A free training course to help health professionals support people affected by road crashes has been launched in the UK by BrakeCare, a division of Brake, the national road safety charity.
The training aims to help empower support workers to:
- Gain a better understanding of different responses to trauma.
- Provide vital support to families through knowledge of best practice in family liaison.
- Give bereaved families practical advice about a range of issues surrounding a road crash, from organ donation to legal aid.
- Gain the confidence to provide a sensitive and helpful service that aids victims’ recovery.
- Help signpost victims to other local support services.
Delivered on-site, the course is aimed at hospital workers, chaplains, mental health teams in the NHS, and GPs.
This training is currently only available to health professionals in parts of England (the northwest, northeast and southeast), but Brake hopes to expand the project to other areas of the UK in the future.
Training courses can be tailored to the needs of delegates and can range from two hours to a full day.
The course, funded by a law firm, is delivered by Brake-trained volunteers who have been affected by a road crash and can provide personal insight from their experiences.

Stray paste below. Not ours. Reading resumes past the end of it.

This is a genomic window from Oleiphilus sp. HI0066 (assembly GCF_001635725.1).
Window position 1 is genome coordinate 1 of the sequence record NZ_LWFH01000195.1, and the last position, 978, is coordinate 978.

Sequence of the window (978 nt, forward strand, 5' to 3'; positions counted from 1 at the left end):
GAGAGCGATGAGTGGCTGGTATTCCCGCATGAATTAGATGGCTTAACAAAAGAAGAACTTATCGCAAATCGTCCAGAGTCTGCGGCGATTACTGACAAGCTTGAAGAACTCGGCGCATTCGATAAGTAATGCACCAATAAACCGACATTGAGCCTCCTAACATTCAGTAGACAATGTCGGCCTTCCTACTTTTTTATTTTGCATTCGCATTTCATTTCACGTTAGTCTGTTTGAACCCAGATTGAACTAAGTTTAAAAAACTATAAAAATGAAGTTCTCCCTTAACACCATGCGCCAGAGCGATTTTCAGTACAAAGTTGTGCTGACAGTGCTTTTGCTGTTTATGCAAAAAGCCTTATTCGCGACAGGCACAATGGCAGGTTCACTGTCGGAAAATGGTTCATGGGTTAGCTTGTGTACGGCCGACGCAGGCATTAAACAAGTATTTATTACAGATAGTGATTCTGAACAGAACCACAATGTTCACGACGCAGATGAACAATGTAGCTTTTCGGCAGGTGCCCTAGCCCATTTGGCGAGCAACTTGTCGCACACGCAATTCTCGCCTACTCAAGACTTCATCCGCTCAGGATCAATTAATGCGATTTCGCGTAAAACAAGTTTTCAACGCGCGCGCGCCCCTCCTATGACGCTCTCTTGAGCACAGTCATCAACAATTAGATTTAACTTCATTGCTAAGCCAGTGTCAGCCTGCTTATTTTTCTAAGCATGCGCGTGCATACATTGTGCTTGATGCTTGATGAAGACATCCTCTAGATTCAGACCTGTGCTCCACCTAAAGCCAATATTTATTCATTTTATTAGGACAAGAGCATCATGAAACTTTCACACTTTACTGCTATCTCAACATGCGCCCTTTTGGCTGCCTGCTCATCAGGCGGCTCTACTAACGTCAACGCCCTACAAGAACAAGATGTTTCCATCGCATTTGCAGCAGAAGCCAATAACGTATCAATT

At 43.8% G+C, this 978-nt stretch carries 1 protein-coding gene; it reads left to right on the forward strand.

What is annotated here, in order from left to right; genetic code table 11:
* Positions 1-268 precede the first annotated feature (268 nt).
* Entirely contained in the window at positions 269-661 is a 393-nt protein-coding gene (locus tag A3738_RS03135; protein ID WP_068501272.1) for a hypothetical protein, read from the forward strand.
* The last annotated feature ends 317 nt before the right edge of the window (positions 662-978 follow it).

Speakers such as counsellors or legal experts may also present.
BrakeCare is dedicated to supporting people bereaved and injured by road crashes and is a national provider of support literature for road crash victims.
BrakeCare’s guide for families bereaved in road crashes is handed out by police following every death on the road in the UK.
BrakeCare provides support to those affected by road crashes through its telephone helpline (0845 603 8570).
BrakeCare also runs an annual national conference for professionals working with people traumatised by any sudden death or critical illness in the family.
Karen Eadsforth, staff counselling co-ordinator at Wythenshawe Hospital, UK, said: “The three BrakeCare training sessions we have held have been invaluable in helping staff and staff support workers improve their approach to patients and patients’ visitors.”
Sarah Fatica, head of BrakeCare, said: “A death on the road is sudden, violent and unexpected. Brake is urging all healthcare providers that work with people affected by road crashes to book a training course to ensure their staff are sufficiently prepared.”